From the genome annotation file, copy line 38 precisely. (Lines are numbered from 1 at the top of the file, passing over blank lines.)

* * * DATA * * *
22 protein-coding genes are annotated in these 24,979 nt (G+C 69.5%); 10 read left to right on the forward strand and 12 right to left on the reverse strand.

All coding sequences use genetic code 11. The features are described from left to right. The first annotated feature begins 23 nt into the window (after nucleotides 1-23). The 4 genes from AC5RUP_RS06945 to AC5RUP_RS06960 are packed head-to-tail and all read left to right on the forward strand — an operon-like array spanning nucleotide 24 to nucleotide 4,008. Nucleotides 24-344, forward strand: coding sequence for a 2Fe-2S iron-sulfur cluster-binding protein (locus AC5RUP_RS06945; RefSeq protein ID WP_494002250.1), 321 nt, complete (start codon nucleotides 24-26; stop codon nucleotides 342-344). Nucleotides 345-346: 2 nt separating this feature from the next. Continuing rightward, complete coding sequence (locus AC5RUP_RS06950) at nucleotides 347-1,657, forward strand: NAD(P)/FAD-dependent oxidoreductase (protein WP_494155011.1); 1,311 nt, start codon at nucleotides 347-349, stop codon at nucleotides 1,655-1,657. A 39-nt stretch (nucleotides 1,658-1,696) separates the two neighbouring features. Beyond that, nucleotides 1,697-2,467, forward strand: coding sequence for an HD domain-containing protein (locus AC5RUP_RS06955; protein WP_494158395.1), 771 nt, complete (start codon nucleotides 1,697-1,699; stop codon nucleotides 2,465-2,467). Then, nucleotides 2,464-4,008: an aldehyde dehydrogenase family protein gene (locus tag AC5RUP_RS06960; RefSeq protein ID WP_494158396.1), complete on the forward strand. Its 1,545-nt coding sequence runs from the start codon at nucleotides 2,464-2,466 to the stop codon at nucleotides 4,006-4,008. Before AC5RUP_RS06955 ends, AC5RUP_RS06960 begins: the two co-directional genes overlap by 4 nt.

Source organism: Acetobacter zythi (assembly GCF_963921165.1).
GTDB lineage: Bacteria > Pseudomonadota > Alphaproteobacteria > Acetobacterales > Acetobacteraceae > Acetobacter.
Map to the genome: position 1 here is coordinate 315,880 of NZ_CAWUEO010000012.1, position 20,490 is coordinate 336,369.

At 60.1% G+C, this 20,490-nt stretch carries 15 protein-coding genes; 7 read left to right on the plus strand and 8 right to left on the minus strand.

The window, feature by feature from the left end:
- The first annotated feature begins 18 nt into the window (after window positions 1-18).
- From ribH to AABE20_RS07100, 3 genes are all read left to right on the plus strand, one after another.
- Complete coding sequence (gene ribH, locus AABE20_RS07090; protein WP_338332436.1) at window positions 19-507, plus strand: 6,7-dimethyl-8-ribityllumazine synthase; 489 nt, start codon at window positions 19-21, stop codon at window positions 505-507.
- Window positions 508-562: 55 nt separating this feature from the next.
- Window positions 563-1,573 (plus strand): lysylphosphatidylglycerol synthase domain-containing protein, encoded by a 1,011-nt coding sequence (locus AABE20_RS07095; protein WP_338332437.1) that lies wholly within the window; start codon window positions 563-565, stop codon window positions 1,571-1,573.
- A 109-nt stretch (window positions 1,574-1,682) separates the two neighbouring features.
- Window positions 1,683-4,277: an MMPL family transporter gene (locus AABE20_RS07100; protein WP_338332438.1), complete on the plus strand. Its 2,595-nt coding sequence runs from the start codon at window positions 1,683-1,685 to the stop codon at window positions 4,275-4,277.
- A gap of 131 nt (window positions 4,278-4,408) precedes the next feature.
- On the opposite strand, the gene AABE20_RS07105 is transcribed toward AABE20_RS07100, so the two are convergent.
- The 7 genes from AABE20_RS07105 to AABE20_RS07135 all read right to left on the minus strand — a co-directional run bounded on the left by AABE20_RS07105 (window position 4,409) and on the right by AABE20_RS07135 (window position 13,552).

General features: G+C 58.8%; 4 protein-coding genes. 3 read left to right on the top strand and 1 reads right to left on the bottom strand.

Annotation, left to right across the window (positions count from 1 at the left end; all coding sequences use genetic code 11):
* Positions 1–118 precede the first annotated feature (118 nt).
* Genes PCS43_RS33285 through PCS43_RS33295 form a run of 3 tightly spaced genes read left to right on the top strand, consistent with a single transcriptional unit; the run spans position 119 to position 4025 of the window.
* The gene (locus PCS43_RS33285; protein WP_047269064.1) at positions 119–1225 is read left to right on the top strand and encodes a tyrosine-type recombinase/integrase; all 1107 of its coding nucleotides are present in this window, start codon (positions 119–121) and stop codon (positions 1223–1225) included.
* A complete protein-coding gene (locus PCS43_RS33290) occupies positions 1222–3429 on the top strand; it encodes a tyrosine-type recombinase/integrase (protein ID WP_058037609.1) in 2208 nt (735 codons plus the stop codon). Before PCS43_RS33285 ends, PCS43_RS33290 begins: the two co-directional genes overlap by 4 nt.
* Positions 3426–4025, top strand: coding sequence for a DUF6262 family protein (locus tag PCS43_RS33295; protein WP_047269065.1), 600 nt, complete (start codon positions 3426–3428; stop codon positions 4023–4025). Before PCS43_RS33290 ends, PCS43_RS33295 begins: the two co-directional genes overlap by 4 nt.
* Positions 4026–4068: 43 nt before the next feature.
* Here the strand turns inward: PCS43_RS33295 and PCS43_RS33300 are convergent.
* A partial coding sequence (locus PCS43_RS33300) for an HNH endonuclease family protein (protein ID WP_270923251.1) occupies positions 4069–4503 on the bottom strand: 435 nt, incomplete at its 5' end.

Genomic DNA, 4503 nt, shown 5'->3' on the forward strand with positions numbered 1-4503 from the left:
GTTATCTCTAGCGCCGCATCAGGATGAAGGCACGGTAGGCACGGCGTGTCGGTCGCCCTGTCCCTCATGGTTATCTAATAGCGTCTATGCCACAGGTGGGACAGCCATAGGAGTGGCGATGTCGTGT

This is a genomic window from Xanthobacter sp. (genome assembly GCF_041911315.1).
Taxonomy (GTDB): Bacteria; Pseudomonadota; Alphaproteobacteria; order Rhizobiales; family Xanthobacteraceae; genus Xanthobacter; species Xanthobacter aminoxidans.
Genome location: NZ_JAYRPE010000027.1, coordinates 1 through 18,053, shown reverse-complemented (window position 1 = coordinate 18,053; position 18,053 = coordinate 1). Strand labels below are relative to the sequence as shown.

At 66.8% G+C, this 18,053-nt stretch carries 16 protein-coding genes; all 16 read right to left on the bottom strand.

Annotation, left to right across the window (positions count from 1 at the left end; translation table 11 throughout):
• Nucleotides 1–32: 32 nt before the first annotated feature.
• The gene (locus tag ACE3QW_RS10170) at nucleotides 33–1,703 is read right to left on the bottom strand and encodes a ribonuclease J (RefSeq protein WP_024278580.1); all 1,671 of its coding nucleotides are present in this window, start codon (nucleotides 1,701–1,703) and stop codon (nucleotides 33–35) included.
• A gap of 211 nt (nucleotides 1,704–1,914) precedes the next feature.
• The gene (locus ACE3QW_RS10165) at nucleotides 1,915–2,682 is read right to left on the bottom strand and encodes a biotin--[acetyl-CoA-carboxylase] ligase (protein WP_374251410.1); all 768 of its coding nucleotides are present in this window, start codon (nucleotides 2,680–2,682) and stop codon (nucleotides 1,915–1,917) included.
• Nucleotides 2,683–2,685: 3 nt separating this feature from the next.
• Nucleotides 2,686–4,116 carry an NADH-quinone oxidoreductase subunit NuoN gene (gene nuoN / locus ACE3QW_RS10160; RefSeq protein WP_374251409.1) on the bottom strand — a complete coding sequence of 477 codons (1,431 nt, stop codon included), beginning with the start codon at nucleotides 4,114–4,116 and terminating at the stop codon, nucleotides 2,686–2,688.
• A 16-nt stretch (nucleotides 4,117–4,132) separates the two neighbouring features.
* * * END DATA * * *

• The gene (locus ACE3QW_RS10165) at nucleotides 1,915–2,682 is read right to left on the bottom strand and encodes a biotin--[acetyl-CoA-carboxylase] ligase (protein WP_374251410.1); all 768 of its coding nucleotides are present in this window, start codon (nucleotides 2,680–2,682) and stop codon (nucleotides 1,915–1,917) included.